Worse was the office in which the woman at the desk next to mine had lost a lot of weight doing Weight Watchers and was desperate to maintain this loss. I will never forget the suffering this woman experienced.  She was hungry all the time, but because she was saving up her “points” in the hope of being able to have a decent evening meal, she would only eat dry salad and drink water for lunch. She would go every day to M&S and buy a pot of salad, throw the sachet of dressing in the bin and eat the dry salad.  The sound of her crunching on that salad haunts me to this day, but not as much as a story she told me. She had rushed home one evening, made dinner for her family and was so starving by the time she got it to the table that as soon as she sat down, she started shovelling the food in her mouth uncontrollably. Then she suddenly realised that her husband and kids were staring at her silence. She looked at her husband and he made an oinking noise like a pig. She told me this as a “funny story”.

Then another woman started working in this office who’d gone and bought a wedding dress in a size too small and was dieting to get into it.  She would sit there glugging down pints and pints of water all day.  There I was sitting between the two of them, with my own raging case of bulimia, feeling that I wasn’t as badly off as either of them because at least I knew I had a problem.

It’s interesting that despite all the stress and anxiety around food, actually talking about ED is pretty taboo in the workplace. Obviously this is connected to more general mental health stigma, but even when people are clearly suffering, there is this silence about it, perhaps because to admit that one person is actually ill would reflect on everyone else’s issues.  I did tell some colleagues once that I’d had an eating disorder and it was like they didn’t hear me.

On the one hand, I think all the stress is symptomatic of the way women are conditioned to police each others’ bodies, but I think it’s about more than that. I was talking to a friend a while back, who also has a history of ED, who was saying that dieting and talking about food and weight can also be a female-bonding ritual in the workplace and that women who don’t join in with it are kind of excluded from the group. This really clicked with me because I do often feel on the margins at work, and of course I  refuse to take part in the diet talk to try and avoid being personally triggered. I once horrified a female colleague by describing my body as “petite”. “I would never call myself petite”, she exclaimed in a disapproving tone of voice and I realised that I was supposed to say something self-depreciating, and that she wanted us to commiserate together. Maybe she thought I was being really vain.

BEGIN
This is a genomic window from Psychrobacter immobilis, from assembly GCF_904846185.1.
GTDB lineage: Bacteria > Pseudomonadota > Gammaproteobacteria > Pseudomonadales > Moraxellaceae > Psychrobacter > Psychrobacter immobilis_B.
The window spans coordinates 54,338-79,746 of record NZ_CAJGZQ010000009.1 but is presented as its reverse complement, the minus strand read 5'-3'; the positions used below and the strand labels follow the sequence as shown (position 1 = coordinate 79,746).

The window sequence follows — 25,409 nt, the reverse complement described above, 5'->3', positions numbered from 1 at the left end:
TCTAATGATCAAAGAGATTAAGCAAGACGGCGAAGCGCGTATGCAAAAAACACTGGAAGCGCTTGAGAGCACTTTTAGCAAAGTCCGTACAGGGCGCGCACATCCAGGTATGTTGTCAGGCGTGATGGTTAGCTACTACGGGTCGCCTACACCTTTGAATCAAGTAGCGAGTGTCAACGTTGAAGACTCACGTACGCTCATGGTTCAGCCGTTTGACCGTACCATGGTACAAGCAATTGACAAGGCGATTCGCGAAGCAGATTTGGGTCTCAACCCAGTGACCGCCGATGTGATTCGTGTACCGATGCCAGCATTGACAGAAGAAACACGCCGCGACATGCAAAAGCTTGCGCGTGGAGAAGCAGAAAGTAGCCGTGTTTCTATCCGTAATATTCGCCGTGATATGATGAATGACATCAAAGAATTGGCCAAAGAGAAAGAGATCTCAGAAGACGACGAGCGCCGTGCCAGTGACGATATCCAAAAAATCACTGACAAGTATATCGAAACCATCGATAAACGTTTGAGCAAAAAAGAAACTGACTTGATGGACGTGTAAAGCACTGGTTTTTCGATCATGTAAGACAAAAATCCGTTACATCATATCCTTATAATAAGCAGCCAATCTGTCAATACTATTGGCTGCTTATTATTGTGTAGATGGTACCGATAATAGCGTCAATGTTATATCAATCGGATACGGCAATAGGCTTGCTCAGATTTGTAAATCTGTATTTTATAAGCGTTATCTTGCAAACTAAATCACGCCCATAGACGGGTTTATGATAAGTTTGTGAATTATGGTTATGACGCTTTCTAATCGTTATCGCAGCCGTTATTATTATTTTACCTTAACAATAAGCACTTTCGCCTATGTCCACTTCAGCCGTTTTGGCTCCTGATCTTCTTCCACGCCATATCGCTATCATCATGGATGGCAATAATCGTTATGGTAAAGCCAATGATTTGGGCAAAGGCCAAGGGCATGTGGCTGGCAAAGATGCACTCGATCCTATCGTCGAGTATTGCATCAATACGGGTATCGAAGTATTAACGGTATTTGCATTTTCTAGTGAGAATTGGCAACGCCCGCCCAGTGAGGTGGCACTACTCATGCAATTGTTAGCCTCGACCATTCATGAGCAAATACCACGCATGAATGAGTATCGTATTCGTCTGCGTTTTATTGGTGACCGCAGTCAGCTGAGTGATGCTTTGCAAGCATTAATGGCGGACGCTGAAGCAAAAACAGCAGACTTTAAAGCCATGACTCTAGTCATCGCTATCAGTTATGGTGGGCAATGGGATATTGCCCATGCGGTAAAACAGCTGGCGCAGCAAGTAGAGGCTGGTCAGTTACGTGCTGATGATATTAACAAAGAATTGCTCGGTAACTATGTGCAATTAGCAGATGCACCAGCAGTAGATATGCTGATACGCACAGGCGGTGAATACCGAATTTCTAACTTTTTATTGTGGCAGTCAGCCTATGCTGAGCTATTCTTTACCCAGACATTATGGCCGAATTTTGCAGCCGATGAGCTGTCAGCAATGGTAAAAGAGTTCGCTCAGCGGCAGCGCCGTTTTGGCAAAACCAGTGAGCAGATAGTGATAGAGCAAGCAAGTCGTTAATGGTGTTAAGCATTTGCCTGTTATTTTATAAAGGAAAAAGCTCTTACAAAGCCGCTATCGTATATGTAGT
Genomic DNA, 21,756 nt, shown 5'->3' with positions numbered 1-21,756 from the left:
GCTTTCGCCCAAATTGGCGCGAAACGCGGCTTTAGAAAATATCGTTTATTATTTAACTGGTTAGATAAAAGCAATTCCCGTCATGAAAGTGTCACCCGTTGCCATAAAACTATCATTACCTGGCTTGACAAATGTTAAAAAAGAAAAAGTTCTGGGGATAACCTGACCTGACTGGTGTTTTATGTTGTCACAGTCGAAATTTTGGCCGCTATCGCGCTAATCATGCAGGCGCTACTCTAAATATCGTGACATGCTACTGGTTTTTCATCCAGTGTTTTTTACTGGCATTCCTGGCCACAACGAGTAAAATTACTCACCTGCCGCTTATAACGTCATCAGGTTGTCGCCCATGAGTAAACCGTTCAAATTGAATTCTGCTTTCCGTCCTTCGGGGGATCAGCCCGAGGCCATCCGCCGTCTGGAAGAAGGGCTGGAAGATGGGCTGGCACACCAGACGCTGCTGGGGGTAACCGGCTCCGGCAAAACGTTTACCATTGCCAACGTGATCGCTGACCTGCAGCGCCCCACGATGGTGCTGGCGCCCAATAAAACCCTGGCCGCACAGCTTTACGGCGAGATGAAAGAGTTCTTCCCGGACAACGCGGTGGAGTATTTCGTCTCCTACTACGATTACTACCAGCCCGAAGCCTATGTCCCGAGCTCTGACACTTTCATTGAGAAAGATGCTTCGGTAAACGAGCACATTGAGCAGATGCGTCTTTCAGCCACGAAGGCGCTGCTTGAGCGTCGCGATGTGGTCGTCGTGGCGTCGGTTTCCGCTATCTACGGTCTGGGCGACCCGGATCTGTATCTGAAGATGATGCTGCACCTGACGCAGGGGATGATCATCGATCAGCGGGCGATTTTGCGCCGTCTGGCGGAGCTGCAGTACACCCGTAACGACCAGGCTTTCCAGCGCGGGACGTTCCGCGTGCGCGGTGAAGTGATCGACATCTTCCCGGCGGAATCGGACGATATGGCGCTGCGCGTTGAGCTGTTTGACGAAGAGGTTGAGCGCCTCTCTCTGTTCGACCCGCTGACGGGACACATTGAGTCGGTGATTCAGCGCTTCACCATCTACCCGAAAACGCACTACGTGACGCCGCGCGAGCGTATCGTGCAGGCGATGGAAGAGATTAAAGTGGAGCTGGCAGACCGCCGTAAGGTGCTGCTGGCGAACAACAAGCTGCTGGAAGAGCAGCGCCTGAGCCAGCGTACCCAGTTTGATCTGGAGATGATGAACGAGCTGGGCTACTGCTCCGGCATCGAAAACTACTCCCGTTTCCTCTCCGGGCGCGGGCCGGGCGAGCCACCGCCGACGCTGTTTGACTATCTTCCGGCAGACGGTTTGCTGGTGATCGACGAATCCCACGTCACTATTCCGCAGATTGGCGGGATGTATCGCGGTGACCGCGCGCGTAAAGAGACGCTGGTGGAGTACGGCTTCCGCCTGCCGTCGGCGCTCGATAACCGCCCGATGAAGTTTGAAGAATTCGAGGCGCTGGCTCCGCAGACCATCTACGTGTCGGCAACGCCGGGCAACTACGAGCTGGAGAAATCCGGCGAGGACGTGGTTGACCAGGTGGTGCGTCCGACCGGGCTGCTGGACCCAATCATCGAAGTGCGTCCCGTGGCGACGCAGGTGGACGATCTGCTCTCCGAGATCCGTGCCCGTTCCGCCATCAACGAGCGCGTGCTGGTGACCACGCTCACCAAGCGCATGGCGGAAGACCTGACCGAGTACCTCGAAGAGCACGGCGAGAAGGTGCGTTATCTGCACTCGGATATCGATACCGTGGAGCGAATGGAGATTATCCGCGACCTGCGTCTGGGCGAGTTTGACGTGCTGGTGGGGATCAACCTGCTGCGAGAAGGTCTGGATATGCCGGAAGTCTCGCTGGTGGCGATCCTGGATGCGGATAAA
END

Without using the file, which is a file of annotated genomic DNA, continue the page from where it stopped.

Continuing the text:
I wonder if the general anxiety that a lot of women express around eating and weight in the workplace has something to do with their awareness that in a sexist, fat-hating world, the way a woman looks really does have an impact on the way she’s treated by her colleagues and possibly on her job prospects too. But I also wonder if the anxieties and stresses of the workplace are displaced onto the body and food, perhaps because women are discouraged from bonding with each other in other ways.  Bonding over diets and eating may distract women from bonding together along other lines.

In focussing on my own experiences, I know I’ve left a lot of people out of this post. How does workplace food culture play out differently for gay men? For trans men and trans women? For genderqueer people? And people who are read as a gender in the workplace which isn’t the gender they truly feel themselves to be? Does it play out differently for butch and femme lesbians? To what extent is workplace food culture linked to gender-policing and perhaps even a form of oppressive gendering in its own right?

One thought on “Workplace Food Culture: some initial thoughts

  1. Fantastic post about eating issues in the workplace « myendlessreasons